Barron v. Dale

1:08-cv-00214 | D. Vt. | Feb 26, 2009

UNITED STATES DISTRICT COURT

FOR THE DISTRICT OF VERMONT David Barron, : Plaintiff, : : v. : File No. 1:08-CV-214 : Steve Dale, Lyn Johnson, : Defendants. : ORDER (Papers 5 and 6) Plaintiff David Barron, proceeding pro se and in forma pauperis, brings this action claiming that the defendants have wrongfully labeled him a pedophile, and that this label is impeding his ability to visit with his children. He is currently incarcerated in Springfield, Vermont. Currently pending before the Court are Barron’s motion to compel discovery (Paper 5) and motion to appoint counsel (Paper 6).

Barron filed this action on October 7, 2008. The Court granted his motion for leave to proceed in forma pauperis on October 22, 2008, and ordered that service of process be effected by the U.S. Marshals Service. Waivers were sent on January 7, 2009, and answers are due on March 9, 2009.

Because no answers have been filed, the discovery period has not yet commenced. See Local Rule 26.1(b)(1). Barron’s motion to compel discovery is, therefore, premature. Moreover, his motion asks the Court to compel documents that were reportedly requested in August 2008. Under Fed. R. Civ. P. 37(a), however, the Court may only compel materials that were requested as part of the formal discovery process. Because Barron’s request for documents pre-dated the filing of his complaint, Rule 37 does not apply, and the motion to compel is misplaced. Barron’s motion for an order compelling discovery (Paper 5) is, therefore, DENIED.

Barron also seeks court-appointed counsel. Litigants in civil cases have no constitutional right to counsel. See In re Martin-Trigona, 737 F.2d 1254" date_filed="1984-06-18" court="2d Cir." case_name="In Re Anthony Martin-Trigona. Appeal of Anthony Martin-Trigona. Anthony Martin-Trigona v. Harold Lavien">737 F.2d 1254, 1260 (2d Cir. 1984). A court may “request an attorney to represent any person unable to afford counsel,” 28 U.S.C. § 1915(e)(1), but cannot compel an attorney to accept a civil case pro bono . Mallard v. U.S. Dist. Court for the S. Dist. of Iowa, 490 U.S. 296" date_filed="1989-05-01" court="SCOTUS" case_name="Mallard v. United States Dist. Court for Southern Dist. of Iowa">490 U.S. 296, 301-02 (1989). A district court considering whether to request an attorney for a pro se civil litigant must first determine whether the litigant’s position seems “likely to be of substance.” Cooper v. A. Sargenti Co., 877 F.2d 170" date_filed="1989-06-01" court="2d Cir." case_name="Bennie Cooper v. A. Sargenti Co., Inc.">877 F.2d 170, 172 (2d Cir. 1989); see also Ferrelli v. River Manor Health Care Ctr., 323 F.3d 196" date_filed="2003-03-21" court="2d Cir." case_name="Isabella Ferrelli v. River Manor Health Care Center">323 F.3d 196, 204-05 (2d Cir. 2003); Hodge v. Police Officers, 802 F.2d 58" date_filed="1986-09-29" court="2d Cir." case_name="Allen Hodge v. Police Officers: Colon, 623 and Repuerto, 145">802 F.2d 58, 61 (2d Cir. 1986). Only if a litigant’s claims meet this “threshold requirement,” should a court consider other factors, such as the petitioner’s “ability to handle the case without assistance in light of the required factual investigation, [and] the complexity of the legal issues. . . .” Cooper, 877 F.2d 170" date_filed="1989-06-01" court="2d Cir." case_name="Bennie Cooper v. A. Sargenti Co., Inc.">877 F.2d at 172.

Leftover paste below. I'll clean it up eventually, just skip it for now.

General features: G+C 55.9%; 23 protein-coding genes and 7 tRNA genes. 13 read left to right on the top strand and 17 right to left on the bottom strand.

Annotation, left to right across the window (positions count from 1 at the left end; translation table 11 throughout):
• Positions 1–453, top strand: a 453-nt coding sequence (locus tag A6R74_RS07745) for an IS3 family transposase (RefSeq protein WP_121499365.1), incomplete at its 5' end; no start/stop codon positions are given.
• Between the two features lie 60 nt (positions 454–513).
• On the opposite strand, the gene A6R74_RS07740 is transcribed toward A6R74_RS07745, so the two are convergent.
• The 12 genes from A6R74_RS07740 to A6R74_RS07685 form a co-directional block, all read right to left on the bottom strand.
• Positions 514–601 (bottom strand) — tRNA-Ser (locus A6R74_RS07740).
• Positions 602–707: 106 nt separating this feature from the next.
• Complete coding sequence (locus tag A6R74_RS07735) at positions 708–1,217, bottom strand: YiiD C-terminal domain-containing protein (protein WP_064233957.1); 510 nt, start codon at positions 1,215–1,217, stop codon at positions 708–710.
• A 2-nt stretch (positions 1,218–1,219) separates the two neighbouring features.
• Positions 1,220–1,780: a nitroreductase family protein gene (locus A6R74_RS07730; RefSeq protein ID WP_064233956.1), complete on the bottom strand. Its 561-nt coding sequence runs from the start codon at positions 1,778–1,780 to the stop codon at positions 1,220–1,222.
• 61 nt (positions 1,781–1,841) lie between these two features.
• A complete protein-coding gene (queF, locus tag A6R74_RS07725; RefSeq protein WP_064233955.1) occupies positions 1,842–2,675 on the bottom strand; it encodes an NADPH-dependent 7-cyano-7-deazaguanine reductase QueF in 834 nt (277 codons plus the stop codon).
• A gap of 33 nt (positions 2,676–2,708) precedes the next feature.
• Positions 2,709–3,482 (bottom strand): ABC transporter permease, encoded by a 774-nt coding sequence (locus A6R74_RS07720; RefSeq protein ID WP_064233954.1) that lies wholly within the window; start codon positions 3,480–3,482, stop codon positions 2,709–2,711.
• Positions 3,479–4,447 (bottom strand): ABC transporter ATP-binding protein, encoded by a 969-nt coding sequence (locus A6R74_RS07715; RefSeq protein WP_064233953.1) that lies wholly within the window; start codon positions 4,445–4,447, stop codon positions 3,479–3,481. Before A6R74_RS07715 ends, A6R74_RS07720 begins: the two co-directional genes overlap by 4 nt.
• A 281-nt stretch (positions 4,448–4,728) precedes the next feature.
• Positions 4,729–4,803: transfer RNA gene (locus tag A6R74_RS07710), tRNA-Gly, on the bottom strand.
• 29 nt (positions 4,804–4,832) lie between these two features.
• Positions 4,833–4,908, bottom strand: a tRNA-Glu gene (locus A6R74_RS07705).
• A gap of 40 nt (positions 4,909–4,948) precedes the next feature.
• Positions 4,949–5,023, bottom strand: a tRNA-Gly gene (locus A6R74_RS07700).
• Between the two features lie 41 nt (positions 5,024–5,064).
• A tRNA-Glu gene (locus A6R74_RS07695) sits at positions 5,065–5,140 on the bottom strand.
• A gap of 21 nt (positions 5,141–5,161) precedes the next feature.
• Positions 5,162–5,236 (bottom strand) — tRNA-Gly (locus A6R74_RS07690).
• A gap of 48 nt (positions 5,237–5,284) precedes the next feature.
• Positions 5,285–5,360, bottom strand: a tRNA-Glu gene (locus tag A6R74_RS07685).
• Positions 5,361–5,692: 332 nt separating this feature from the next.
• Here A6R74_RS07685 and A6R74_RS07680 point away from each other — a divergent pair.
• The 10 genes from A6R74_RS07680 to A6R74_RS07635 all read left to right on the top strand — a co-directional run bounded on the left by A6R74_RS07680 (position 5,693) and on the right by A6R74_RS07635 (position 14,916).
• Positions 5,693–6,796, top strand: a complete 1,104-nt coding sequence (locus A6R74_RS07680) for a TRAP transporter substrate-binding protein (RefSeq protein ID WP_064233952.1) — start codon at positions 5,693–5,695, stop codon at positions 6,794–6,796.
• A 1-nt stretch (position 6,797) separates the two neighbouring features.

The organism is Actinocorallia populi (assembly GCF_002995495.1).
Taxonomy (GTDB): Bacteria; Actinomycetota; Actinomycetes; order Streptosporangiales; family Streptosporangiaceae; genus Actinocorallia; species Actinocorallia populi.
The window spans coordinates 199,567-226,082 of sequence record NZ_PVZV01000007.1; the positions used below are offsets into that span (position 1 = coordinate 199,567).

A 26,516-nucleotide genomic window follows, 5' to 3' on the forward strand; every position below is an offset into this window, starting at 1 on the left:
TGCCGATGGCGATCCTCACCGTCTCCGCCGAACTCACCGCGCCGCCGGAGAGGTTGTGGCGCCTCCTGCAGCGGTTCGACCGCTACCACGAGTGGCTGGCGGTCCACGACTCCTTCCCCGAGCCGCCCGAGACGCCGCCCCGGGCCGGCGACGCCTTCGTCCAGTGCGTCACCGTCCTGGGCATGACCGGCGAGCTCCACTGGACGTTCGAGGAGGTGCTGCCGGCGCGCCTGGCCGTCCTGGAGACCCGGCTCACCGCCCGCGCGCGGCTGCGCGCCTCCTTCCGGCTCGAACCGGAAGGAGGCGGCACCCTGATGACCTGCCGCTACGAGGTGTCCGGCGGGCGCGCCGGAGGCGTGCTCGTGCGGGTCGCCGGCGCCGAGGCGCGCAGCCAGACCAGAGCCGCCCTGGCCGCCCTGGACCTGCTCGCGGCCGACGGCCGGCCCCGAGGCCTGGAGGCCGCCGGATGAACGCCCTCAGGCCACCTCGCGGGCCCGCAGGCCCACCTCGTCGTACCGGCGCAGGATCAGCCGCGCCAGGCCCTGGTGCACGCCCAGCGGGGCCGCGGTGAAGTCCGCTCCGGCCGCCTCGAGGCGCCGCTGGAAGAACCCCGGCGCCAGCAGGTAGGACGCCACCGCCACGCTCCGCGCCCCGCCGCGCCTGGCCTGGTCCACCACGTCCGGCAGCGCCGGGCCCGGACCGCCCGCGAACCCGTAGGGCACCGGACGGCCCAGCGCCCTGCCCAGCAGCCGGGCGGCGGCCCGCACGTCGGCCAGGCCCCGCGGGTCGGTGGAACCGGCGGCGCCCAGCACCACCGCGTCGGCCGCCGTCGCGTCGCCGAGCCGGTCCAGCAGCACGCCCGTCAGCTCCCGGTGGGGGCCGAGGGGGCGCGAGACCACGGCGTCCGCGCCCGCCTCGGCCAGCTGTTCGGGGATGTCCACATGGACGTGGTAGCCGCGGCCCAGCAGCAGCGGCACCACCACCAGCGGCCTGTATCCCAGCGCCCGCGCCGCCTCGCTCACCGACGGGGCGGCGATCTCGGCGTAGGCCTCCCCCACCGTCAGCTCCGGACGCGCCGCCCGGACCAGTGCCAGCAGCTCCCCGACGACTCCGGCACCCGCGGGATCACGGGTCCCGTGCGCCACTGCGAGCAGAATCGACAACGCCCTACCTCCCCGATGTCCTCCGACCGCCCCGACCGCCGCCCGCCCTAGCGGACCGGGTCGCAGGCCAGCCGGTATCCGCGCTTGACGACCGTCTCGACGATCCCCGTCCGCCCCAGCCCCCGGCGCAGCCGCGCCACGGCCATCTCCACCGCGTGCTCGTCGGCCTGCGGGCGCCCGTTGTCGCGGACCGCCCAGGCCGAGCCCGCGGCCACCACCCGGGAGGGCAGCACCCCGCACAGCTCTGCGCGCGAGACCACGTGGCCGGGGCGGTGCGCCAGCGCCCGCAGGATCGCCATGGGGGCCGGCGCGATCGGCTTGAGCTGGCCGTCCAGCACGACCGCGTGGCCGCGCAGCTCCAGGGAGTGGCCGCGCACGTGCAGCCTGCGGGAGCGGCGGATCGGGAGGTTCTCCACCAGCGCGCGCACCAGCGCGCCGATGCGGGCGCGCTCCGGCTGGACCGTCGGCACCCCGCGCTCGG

This case is still in the earliest stages. Indeed, the defendants are still within the deadline for filing their answers. Because the defendants have not filed responses to the complaint, the Court cannot fully assess the merits of the case, the likelihood of conflicting evidence, the need for cross-examination, and/or the complexity of the legal issues cannot be determined. See Hodge, 802 F.2d 58" date_filed="1986-09-29" court="2d Cir." case_name="Allen Hodge v. Police Officers: Colon, 623 and Repuerto, 145">802 F.2d at 61-62 (listing factors to be determined when considering appointment of counsel). Upon first review of Barron’s papers, however, the complaint appears to consist of a single claim and relatively few parties. Moreover, Barron has set forth his complaint and subsequent motions in a clear and concise fashion, thus reflecting his ability to, at least initially, present his case without the benefit of counsel. Finally, the Court does not see any “special reason . . . why appointment of counsel [will] be more likely to lead to a just determination.” Id. at 62. The motion for appointment of counsel (Paper 6) is, therefore, DENIED without prejudice. If, as the case proceeds, Barron finds that he can meet the standard for appointment of counsel, he may file another motion for the Court’s consideration.

SO ORDERED.

Dated at Brattleboro, in the District of Vermont, this

26 day of February, 2009. th /s/ J. Garvan Murtha Honorable J. Garvan Murtha United States District Judge